Arcade game flyer
|Mode(s)||Up to 2 players simultaneously|
|Display||Vertical orientation, Raster, standard resolution (Used: 224 x 256)|
Karate Champ, known in Japan as Karate Dō (空手道 "The Way of the Empty Hand"?), is a 1984 arcade fighting game developed by Technōs Japan for Data East. It is credited with establishing and popularizing the one-on-one fighting game genre. A variety of moves could be performed using the dual-joystick controls, using a best-of-three matches format like later fighting games, and it featured training bonus stages. It went on to influence Konami's Yie Ar Kung Fu and other fighting games.
A separate game that allows two players the option to compete against each other was released also in 1984 under the title Karate Champ — Player vs Player.
Gameplay consists of a two dimensional fight between Karate characters wearing white and red gi, followed by various bonus rounds for the successful player. This pattern repeats itself in the next, more challenging round set against a new background. Unlike most later fighter-type games, there are no health bar or hit points. A hit successfully landed ends the round and earns the player or his opponent either one point or half point (along with a numeric score for the top ten but this has no effect on winning a match per se). The first to score two points is the winner. If the player loses a battle, the game ends. The game also featured some early speech synthesis, in which the judge would call out such phrases as "Fight!" or "Winner!" It's also spoken in Japanese in the Japanese version.
Player vs. Player edition
Karate Champ — Player vs Player (対戦空手道 美少女青春編 Taisen Karate Dō: Bishōjo Seishun Hen?, "The Competitive Way of the Empty Hand: Pretty Maiden Edition") is a sequel to Karate Champ that was released for the arcades shortly after the original during the same year. Like its predecessor, it was published by Data East, but it is unclear if it was developed by Technos or by Data East.
The sequel is very similar to the original in the sense that they use the same hardware, have the same sprites and title screen, and the play mechanics are essentially the same although the computer AI and speech synthesis is greatly improved along with control and hit detection. Whereas the original game started with the first level taking place at a dojo and all the following levels taking place at the same tournament stadium, Player vs Player has the characters fighting it out over girls in 12 different locations around the world.
The NES version was released in North America on November 1986. Like the home computer versions, the NES port was inspired by the Player vs. Player edition of the arcade game. The port was later released in Japan for the Disk System on July 22, 1988, but never made it to the cartridge-based Family Computer. Data East published this port of the game, both in North America and Japan.
An emulation of the arcade version was released by Hamster for the PlayStation 2 as part of its Oretachi Geasen Zoku Sono lineup. Only the original game was included (the Player vs. Player version being ignored from the compilation).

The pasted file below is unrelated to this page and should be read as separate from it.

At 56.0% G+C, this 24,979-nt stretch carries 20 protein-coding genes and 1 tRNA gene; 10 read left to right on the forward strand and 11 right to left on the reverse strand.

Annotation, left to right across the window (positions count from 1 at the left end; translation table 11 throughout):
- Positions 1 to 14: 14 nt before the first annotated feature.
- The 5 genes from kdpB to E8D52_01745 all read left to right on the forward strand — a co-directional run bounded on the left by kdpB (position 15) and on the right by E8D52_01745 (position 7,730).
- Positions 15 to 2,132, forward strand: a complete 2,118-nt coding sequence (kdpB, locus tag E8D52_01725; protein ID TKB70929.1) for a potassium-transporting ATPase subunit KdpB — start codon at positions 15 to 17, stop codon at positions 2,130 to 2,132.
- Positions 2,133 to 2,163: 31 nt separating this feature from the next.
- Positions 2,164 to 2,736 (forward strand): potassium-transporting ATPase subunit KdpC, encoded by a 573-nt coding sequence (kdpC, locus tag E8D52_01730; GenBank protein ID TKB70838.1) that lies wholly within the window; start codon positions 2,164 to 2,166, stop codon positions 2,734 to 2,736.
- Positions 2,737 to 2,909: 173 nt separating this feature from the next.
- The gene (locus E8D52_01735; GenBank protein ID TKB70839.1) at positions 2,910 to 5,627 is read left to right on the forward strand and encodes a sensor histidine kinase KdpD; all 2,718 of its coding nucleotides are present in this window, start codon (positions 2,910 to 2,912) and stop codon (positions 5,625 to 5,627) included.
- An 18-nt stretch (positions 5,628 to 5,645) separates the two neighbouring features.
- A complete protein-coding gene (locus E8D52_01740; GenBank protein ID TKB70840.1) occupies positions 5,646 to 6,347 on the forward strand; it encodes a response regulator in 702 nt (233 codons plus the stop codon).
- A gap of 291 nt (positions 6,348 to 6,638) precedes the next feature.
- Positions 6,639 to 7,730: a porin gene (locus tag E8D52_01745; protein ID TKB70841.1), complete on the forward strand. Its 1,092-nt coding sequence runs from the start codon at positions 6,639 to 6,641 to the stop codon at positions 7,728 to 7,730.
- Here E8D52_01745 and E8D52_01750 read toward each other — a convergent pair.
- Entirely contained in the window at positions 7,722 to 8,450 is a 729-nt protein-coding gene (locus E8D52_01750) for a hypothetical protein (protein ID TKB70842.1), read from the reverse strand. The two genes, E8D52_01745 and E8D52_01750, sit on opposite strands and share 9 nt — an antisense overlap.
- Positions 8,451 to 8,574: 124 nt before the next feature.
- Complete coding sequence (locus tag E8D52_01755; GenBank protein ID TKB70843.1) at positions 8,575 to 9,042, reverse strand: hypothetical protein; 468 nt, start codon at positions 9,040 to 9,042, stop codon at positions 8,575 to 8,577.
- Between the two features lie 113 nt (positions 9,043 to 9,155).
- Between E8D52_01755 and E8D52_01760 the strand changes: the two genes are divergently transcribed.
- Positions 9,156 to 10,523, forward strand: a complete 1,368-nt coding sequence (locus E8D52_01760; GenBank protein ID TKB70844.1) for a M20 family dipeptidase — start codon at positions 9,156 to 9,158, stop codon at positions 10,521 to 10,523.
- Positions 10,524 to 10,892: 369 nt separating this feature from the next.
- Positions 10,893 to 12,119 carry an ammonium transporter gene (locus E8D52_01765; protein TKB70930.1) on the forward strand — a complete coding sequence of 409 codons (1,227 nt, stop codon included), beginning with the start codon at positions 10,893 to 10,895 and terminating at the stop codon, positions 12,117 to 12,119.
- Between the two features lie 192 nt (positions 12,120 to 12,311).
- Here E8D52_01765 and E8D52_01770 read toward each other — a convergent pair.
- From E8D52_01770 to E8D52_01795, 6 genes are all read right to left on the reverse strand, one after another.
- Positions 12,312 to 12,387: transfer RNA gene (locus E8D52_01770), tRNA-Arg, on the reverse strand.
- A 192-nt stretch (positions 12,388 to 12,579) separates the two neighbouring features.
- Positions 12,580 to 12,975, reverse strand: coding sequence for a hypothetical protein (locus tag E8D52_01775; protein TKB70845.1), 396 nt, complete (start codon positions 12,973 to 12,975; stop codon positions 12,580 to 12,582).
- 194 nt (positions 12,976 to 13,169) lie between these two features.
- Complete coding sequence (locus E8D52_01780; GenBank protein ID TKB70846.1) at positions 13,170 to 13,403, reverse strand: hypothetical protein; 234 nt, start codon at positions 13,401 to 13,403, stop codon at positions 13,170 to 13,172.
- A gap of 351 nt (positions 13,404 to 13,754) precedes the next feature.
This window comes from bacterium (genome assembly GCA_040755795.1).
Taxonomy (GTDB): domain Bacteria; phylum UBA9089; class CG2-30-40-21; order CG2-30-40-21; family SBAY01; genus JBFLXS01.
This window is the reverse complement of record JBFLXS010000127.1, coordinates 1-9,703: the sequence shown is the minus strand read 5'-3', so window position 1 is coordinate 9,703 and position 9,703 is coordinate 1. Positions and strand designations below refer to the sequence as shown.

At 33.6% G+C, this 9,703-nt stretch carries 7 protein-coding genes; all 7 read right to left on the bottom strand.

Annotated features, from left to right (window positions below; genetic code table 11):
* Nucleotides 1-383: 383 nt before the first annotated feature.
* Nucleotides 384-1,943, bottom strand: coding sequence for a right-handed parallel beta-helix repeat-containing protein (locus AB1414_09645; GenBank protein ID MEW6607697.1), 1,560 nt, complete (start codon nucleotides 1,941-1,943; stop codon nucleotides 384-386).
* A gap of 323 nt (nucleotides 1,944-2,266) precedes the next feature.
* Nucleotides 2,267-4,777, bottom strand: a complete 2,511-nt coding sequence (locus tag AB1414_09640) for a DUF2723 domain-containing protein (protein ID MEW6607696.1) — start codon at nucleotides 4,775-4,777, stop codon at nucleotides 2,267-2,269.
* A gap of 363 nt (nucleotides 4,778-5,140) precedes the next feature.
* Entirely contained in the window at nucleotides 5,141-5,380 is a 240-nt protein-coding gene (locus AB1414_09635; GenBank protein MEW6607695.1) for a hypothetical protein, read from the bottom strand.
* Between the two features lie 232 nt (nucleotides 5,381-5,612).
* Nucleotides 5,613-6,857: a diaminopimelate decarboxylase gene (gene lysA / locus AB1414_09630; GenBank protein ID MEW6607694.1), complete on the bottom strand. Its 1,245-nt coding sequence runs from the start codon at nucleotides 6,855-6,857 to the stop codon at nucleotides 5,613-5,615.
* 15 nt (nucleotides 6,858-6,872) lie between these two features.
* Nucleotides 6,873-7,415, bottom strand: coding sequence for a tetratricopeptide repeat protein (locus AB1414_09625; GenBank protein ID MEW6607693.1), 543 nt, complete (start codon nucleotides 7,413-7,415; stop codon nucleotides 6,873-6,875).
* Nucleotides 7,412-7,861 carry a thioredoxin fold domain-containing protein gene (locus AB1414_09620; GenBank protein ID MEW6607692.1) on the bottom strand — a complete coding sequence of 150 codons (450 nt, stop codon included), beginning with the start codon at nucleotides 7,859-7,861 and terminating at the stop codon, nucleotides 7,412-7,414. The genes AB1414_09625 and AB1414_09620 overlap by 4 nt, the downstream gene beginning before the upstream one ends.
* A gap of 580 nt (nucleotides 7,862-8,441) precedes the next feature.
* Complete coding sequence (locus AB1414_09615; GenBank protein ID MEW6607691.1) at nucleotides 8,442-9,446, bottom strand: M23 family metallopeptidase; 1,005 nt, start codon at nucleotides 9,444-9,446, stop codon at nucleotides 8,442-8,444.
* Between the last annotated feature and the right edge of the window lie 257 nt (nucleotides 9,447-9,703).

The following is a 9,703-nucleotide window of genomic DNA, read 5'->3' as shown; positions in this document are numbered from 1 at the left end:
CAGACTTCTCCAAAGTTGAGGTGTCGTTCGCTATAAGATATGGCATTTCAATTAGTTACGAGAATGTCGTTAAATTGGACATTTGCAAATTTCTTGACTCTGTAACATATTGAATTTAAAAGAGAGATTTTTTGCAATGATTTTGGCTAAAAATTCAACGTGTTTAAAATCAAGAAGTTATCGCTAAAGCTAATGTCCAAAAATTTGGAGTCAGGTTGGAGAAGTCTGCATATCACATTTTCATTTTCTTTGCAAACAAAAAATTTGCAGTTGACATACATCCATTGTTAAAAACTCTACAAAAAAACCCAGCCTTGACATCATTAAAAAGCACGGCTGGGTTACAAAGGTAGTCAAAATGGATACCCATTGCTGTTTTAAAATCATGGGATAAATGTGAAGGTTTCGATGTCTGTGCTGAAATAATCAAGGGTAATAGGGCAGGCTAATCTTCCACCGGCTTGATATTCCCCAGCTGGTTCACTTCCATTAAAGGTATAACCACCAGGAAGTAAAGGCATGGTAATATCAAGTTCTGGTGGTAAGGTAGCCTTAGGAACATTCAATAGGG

On May 7, 2010 it was announced for release on the iPhone OS platform by developer Revolutionary Concepts. Although visually identical to the 1984 arcade edition of Karate Champ — Player vs Player, the iPhone version is actually a port rather than an emulation, as it includes new features such as a difficulty mode as well as the ability for players to compete through a gaming network via Bluetooth or Wi-Fi. In August 2010, the game was released for the Ipad under the title Karate Champ XL, again developed by Revolutionary Concepts. Karate Champ XL is basically the same game as the iPhone's Karate Champ, but with additional attributes over its phone counterpart such as a split screen option. 
The emulated version from Hamster was also re-released in 2015 for the PlayStation 4 as part of its Arcade Archives compilation which, unlike Oretachi Geasen Zoku Sono, was also distributed outside of Japan.
Publisher Data East brought suit against Epyx alleging copyright infringement for its game World Karate Championship. The case went to the ninth circuit court. It was held that the typical purchaser of the games would not find them substantially similar.
According to Twin Galaxies, Jack Gale, of North Miami Beach, Florida, USA, scored a world record 259,800 points on Karate Champ, on June 28, 1987, during the 1987 Video Game Masters Tournament.
Ahoy! wrote that the Commodore 64 version "isn't quite as electrifying as the arcade version, but it's an entertaining action-strategy test". The magazine concluded that "The learning curve is steep, but ... When the joysticks are in the hands of two practiced gamers, it is one of the most exciting games to hit the computer screen in a long time".
Author Clayton Crooks released Karate Champ for mobile devices in 2012. The game received favorable reviews from fans and reviewers alike and had an overall excellent reception.
- Data East v. Epyx, 862 F. 2d 204, 9 U.S.P.Q.2d (BNA) 1322 (9th Cir. 1988).
- Ryan Geddes & Daemon Hatfield (2007-12-10). "IGN's Top 10 Most Influential Games". IGN. Retrieved 2009-04-14.
- "Data East and Capcom Settle their Disputes". Electronic Gaming Monthly. Ziff Davis (66): 68. January 1995.
Data East created the one-on-one fighting game genre in the 1980s with Karate Champ ...
- Hodapp, Eli (2010-05-07). "Classic Fighter 'Karate Champ' Gameplay Video Released". Retrieved 2010-05-07.
- Katz, Arnie (January 1986). "Karate Champ". Ahoy!. pp. 53–54. Retrieved 2 July 2014.
- "Karate Champ on the App Store". App Store. Retrieved 2015-11-15.